The back portion 22 of the restraint 10' is integrally formed in the preferred embodiment with a seat portion generally indicated at 30. This seat portion 30 serves to receive the lower to mid torso of the invalid. In this regard, the seat portion includes a section generally indicated at 32 which terminates proximate its forward portion 34 in a crotch strap 36' that extends from the seat section 32 between the legs of the patient and to a location proximate the forward torso as shown. The outer end of the crotch strap 36' is releasably attached, as with snaps 46, to a body support means 48 having a pair of straps 50, 50A adapted to individually pass over the shoulders of the patient 14, as shown. The juncture at 52, between the crotch strap 36' and the body support means 48, which juncture utilizes the snaps 46, also provides for adjusting the relative total length from the seat portion 30 to the extreme ends of the straps 50, 50A. This is accomplished by having a plurality of the snaps 46 at different positions on the respective pieces being joined thereby.
As in the earlier described embodiment of FIGS. 1-3, this embodiment of the restraint 10' is provided with a securing strap 42 that extends from opposite sides of the back portion 22. This securing strap is designed to encircle the back of the chair so as to secure the back portion of the restraint to the chair at all times. This strap 42 is provided in the preferred embodiment with suitable hook and loop types fasteners at its opposite ends as indicated at 44 (see FIG. 6).
A side elevation of the embodiment of FIG. 4, without the chair or patient illustrated, is shown in FIG. 5. It can be seen that the terminal ends 54 of the straps 50 are formed into an eyelet 56. This eyelet 56 can be permanently formed, or preferably the terminal ends can be provided with hook and loop type fasteners (or any other form of fasteners) as at 58. By providing fasteners of this type at several locations, further adjustment of the effective length of the straps 50 can be effected. The aforementioned securing strap 42 passes through the eyelet 56 thus formed in both shoulder straps 50 so as to secure the ends of the straps 50 at the rear of the chair. This construction is also illustrated in FIG. 6. Thus these straps 50, by passing over the shoulders of the patient and engaging with the securing strap 42, maintain the patient in an upright position when the restraint 10' is in use.
From the foregoing detailed description, it will be recognized that an invalid chair restraint has been described and illustrated which is suitable for releasably securing an invalid in a chair or wheelchair. The restraint serves to prevent the invalid from sliding forward out of the seat of the chair, and further assists in maintaining the invalid in a substantially upright portion approximating proper posture. The device is preferably fabricated from cloth or other washable material such that it can be readily cleansed after continuous use or soiling. The seat portion of the device which serves to receive the lower to mid torso of the patient and releasably secures the patient therein, can be dimensioned as by adjusting the length of the crotch strap 36 such that a selected portion of the lower to mid torso of the invalid is secured thereby. The torso strap 40 wraps about the patient and, in this embodiment, the back 18 of the chair as is seen in FIG. 2 for firmly but releasably securing the patient in the desired posture. With the torso strap 40 wrapped about the back of the chair, it is impossible for the patient to slide forward without first releasing the fasteners 41 of the torso strap 40. In the embodiment of FIG. 4, the shoulder straps provide for securing the patient in position.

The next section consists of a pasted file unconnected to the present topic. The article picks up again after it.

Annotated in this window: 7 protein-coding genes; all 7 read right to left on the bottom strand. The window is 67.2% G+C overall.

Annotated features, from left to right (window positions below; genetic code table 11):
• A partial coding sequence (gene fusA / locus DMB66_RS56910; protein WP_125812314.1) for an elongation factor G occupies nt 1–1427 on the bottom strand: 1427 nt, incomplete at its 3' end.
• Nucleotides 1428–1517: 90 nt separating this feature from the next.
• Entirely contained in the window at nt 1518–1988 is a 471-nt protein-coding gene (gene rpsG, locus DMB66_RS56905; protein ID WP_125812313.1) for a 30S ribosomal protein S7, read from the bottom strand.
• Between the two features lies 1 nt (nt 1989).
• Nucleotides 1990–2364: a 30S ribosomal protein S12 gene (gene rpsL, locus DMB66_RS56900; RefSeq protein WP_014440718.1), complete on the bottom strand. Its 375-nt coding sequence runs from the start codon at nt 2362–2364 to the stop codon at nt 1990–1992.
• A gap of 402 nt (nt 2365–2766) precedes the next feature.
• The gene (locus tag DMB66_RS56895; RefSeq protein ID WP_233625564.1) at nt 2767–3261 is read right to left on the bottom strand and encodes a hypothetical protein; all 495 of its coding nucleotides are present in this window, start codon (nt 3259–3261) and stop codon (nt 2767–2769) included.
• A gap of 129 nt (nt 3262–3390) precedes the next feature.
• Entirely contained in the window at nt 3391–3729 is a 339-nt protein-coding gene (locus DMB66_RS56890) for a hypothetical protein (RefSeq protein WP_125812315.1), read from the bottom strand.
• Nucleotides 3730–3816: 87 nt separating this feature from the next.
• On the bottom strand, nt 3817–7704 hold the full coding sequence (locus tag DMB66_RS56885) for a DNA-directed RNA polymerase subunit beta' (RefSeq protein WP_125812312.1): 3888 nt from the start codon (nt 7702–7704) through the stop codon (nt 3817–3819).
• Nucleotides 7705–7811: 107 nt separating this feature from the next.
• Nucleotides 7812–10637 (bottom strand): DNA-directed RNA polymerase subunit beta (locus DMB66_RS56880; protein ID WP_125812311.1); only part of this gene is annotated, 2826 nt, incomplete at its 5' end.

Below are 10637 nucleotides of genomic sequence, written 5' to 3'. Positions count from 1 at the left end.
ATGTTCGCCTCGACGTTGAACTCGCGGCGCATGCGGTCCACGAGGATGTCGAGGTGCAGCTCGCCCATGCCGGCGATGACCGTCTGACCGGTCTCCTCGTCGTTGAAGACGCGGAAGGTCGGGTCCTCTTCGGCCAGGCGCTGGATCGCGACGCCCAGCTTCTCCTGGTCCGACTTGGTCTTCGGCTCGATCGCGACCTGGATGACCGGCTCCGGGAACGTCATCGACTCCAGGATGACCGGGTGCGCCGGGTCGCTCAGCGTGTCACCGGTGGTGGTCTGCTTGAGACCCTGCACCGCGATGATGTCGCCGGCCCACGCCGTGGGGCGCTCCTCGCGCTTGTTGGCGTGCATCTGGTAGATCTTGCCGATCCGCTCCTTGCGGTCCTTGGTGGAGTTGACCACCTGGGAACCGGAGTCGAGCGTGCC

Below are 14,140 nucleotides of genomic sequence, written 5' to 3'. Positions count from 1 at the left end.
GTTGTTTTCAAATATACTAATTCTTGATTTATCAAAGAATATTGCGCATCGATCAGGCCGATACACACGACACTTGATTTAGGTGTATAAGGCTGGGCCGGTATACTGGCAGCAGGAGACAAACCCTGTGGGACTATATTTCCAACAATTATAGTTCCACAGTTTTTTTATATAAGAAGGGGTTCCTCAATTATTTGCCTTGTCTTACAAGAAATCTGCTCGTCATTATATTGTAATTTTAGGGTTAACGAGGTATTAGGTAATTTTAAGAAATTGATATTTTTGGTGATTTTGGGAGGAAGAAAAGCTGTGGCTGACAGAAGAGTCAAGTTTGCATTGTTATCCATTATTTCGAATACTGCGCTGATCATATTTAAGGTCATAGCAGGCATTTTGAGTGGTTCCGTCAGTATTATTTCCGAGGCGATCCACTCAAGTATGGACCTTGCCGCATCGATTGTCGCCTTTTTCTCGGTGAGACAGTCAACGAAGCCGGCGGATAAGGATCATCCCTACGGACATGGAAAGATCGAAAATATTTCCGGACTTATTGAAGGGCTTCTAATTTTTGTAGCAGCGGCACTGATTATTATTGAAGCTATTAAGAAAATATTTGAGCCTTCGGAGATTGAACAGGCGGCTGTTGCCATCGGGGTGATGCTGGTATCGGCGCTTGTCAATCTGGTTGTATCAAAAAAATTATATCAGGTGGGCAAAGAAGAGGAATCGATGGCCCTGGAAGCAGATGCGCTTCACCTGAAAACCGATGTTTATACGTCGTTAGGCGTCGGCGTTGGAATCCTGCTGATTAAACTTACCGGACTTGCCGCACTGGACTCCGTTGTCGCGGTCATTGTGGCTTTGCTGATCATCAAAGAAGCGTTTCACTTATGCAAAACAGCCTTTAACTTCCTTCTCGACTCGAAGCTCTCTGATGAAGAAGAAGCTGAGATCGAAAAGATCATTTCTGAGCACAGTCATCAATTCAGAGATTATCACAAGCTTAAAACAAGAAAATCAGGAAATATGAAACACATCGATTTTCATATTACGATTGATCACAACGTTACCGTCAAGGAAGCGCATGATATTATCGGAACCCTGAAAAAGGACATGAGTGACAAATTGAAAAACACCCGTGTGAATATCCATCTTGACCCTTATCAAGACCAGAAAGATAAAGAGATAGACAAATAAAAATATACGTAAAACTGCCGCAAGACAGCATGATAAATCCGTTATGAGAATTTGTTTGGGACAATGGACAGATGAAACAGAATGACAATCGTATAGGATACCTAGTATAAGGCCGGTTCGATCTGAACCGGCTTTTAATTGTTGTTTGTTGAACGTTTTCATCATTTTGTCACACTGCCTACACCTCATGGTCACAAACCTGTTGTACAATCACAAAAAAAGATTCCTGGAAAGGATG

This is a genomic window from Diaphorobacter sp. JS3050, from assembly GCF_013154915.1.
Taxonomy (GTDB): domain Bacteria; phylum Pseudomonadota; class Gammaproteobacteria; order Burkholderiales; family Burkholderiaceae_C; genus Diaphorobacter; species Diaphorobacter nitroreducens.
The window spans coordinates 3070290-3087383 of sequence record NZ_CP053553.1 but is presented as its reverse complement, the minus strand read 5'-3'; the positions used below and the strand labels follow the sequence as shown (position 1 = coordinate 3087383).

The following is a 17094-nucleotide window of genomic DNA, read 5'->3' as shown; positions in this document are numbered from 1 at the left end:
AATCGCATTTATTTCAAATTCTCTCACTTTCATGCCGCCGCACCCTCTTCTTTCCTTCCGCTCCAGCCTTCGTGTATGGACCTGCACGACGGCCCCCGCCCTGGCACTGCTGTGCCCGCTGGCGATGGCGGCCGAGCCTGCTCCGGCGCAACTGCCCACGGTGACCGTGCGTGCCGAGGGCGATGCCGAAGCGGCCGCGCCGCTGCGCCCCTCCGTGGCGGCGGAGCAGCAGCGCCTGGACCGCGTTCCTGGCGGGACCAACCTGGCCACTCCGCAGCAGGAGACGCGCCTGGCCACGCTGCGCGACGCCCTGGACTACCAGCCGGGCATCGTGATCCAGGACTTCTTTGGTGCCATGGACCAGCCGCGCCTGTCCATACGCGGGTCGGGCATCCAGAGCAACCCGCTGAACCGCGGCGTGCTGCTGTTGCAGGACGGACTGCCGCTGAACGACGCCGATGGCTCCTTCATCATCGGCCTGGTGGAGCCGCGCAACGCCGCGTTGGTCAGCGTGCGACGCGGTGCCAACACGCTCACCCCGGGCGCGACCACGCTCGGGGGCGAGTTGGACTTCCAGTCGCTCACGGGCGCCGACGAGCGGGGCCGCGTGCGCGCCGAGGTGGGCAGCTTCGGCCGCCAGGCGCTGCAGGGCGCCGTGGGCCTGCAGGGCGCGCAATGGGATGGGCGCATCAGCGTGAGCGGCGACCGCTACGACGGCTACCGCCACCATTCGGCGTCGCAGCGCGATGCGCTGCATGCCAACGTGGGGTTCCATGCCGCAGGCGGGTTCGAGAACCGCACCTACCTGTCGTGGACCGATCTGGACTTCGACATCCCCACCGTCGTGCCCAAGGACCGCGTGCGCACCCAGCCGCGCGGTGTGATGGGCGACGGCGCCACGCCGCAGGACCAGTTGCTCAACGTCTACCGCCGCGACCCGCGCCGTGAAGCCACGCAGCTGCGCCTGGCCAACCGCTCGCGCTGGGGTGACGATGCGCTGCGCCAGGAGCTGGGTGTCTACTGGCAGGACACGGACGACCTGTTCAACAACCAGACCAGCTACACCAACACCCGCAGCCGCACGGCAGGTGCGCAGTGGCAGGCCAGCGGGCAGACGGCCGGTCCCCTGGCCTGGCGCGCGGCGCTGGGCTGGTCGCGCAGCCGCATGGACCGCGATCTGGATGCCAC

While various embodiments of the invention have been described and illustrated, there are modifications and alternate embodiments that can be constructed without departing from the spirit and scope of the invention described in the attached claims and equivalents thereof.
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|U.S. Classification||297/467, 297/465|
|International Classification||A61F5/37, A47D15/00|
|Jan 17, 1995||FPAY||Fee payment|
Year of fee payment: 4
|Feb 25, 1999||FPAY||Fee payment|
Year of fee payment: 8
|Feb 24, 2003||FPAY||Fee payment|
Year of fee payment: 12
|Mar 12, 2003||REMI||Maintenance fee reminder mailed|
|May 13, 2003||AS||Assignment|